Tuesday, 4 March 2008

Labour Minister refuses to meet with SFL Executive Council

On March 2, 2008 the Saskatchewan Federation of Labour (SFL) released the following News Release: Minister still won’t meet with SFL. (Adobe PDF Format)

Subsequently, I received a copy of this e-mail exchange on Monday, March 3, 2008 between Gary Schoenfeldt, and Sask. Party Labour Minister Rob Norris.
"From: Gary Schoenfeldt
Sent: Mon 03/03/2008 6:15 PM
To: R Norris
Subject: Re: Withdraw Bills 5 and 6 and hold public hearings

Dear Mr. Norris,

Your government is afraid to debate the issues giving rise to Canada's worst labour legislation. Say what you will, everyone knows that you are simply practicing the art of avoidance. That is why you refused to honour the Saskatchewan Federation of Labour's invitation to meet with its Executive Council today.

Spin it this way and that, Mr. Norris but until public consultations are held on your proposed gutting of the Trade Union Act via Bill 5 and the reactionary legislation, Bill 6 which purports to address the non-emergency of the century, you and your colleagues are going to earn zero respect for yourselves amongst the working class of Saskatchewan. Keep pandering to that tiny but wealthy constituency of yours and see how many votes Mr. Wall's "John Gormley - inspired" War on Labour produces.

This legislation is designed not to bring balance to the labour relations environment in Saskatchewan, but to TILT power (to use the more accurate term coined by the Canadian Union of Public Employees) over to anti-union employers, the real goal being to shrink the unionized workforce by frightening unorganized workers into compliance. It is designed to take away the Essential Right to Strike from public servants and anyone else that you "deem" to be providing an essential service, thereby removing the means by which organized workers force recalcitrant employers to show any amount of respect at the bargaining table.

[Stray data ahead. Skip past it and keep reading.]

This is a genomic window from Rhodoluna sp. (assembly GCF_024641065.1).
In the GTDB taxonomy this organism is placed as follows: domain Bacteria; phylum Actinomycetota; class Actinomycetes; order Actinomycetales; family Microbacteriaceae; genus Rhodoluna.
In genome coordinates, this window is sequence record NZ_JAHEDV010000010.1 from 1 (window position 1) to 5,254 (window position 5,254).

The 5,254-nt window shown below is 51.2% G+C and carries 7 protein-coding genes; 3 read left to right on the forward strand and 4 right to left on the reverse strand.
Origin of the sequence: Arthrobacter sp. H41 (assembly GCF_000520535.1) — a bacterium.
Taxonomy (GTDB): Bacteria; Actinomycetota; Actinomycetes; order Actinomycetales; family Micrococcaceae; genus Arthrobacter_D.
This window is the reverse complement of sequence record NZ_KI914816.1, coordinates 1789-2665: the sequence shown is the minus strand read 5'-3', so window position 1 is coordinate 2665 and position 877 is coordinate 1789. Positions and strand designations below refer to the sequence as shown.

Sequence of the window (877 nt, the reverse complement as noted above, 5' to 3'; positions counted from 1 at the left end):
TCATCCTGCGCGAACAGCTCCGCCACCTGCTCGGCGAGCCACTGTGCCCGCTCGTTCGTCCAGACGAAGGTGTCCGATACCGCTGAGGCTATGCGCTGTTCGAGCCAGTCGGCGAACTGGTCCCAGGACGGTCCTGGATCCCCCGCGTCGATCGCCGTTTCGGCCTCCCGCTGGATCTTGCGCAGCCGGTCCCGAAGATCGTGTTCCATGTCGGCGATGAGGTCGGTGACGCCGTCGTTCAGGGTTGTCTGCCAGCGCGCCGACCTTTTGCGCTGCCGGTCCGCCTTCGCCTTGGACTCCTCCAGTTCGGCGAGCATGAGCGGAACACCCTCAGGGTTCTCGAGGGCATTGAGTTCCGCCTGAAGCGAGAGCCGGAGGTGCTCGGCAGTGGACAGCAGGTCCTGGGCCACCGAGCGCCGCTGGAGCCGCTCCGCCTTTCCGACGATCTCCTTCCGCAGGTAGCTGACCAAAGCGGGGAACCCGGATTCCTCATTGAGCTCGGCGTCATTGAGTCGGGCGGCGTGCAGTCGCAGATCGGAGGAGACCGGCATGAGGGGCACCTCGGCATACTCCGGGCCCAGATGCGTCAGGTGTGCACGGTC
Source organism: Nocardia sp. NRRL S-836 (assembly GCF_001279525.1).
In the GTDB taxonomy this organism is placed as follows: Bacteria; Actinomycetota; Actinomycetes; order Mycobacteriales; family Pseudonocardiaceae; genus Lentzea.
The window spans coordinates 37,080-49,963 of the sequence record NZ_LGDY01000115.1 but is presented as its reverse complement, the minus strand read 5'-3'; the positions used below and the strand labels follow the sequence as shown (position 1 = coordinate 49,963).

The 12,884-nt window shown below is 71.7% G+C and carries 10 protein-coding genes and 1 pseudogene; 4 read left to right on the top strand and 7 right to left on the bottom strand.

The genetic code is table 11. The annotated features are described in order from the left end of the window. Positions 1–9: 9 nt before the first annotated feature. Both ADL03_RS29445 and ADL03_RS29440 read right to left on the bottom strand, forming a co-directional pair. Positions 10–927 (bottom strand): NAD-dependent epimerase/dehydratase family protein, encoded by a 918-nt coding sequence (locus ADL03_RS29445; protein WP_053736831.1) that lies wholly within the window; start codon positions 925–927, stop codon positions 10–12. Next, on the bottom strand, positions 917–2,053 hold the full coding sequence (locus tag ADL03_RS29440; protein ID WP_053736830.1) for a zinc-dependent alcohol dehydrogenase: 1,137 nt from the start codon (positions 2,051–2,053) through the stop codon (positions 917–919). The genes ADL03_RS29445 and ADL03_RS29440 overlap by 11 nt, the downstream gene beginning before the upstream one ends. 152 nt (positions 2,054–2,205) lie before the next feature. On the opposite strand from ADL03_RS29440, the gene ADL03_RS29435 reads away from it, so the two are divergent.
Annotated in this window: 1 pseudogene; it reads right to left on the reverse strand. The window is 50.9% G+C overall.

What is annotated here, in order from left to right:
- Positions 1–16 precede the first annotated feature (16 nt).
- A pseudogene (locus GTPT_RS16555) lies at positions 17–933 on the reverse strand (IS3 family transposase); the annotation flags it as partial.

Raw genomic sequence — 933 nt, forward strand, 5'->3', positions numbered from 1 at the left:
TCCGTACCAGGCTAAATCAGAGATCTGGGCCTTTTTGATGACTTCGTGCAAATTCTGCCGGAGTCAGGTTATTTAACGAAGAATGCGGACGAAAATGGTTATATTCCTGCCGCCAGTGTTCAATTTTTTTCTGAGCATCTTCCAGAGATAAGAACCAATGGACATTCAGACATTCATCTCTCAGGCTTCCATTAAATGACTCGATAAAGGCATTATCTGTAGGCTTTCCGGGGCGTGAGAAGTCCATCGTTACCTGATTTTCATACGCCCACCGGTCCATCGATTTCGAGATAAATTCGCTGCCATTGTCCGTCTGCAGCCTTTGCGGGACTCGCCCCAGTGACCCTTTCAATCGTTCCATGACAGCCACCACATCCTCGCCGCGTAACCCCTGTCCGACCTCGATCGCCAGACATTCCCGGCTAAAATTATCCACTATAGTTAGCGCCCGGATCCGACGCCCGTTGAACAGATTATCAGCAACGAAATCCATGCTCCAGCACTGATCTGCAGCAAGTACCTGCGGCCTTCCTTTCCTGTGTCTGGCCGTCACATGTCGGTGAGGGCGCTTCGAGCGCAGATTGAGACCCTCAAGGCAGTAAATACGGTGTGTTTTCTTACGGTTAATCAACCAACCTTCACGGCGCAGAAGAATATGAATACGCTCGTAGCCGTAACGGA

There is one thing though, that you have said and with which I heartily agree. Regardless of how much you want to avoid any meaningful examination of the real reasons behind those two little "signature" Sask Party Bills, no matter how much you'd like to pretend that the impacts on workers are negligible, to quote your own words: "the scrutiny of the Legislative Assembly, the media, and the people of this province" will indeed come to bear over the course of the remaining four years, and longer if that's what it takes. The only question is whether a part-time minister of "Labour" will actually be up to the job.


Gary Schoenfeldt


----- Original Message -----

From: "R Norris"
To: Gary Schoenfeldt
Sent: Monday, March 03, 2008 11:58 AM

Subject: Re: Withdraw Bills 5 and 6 and hold public hearings

Dear Gary Schoenfeldt:

Thank you for expressing your concerns on the government’s proposed labour legislation, the Public Service Essential Services Act and amendments to the Trade Union Act.

Our government is committed to establishing a fair and balanced labour environment that respects the rights of the province’s workers and employers, while remaining competitive with other Canadian jurisdictions. We are determined to protect the health and safety of Saskatchewan’s people by ensuring that essential services are maintained in the event of a labour disruption.

On November 7, 2007, our platform received the endorsement of the people of Saskatchewan and now forms the priorities for our government. To meet these priorities, our government introduced two labour bills in December, 2007. Subsequently, as Minister of Advanced Education, Employment and Labour, our Ministry received submissions and I personally met with representatives of labour and employer groups as well as interested stakeholders to discuss this legislation. Additional consultations by Ministry officials were conducted and public input was requested on-line and through newspaper advertisements that ran across the province.